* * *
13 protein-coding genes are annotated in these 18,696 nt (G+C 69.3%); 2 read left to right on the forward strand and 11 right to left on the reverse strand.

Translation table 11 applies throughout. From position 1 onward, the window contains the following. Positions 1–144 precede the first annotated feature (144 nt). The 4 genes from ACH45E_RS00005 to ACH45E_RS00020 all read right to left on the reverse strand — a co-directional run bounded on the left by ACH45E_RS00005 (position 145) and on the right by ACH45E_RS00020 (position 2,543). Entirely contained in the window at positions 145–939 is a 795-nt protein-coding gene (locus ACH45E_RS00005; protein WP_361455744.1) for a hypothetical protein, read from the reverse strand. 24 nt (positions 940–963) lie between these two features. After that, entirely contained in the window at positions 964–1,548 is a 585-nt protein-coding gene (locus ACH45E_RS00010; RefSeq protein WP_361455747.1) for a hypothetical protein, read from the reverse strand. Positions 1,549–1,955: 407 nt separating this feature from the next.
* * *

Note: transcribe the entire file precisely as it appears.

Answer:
13 protein-coding genes are annotated in these 18,696 nt (G+C 69.3%); 2 read left to right on the forward strand and 11 right to left on the reverse strand.

Translation table 11 applies throughout. From position 1 onward, the window contains the following. Positions 1–144 precede the first annotated feature (144 nt). The 4 genes from ACH45E_RS00005 to ACH45E_RS00020 all read right to left on the reverse strand — a co-directional run bounded on the left by ACH45E_RS00005 (position 145) and on the right by ACH45E_RS00020 (position 2,543). Entirely contained in the window at positions 145–939 is a 795-nt protein-coding gene (locus ACH45E_RS00005; protein WP_361455744.1) for a hypothetical protein, read from the reverse strand. 24 nt (positions 940–963) lie between these two features. After that, entirely contained in the window at positions 964–1,548 is a 585-nt protein-coding gene (locus ACH45E_RS00010; RefSeq protein WP_361455747.1) for a hypothetical protein, read from the reverse strand. Positions 1,549–1,955: 407 nt separating this feature from the next.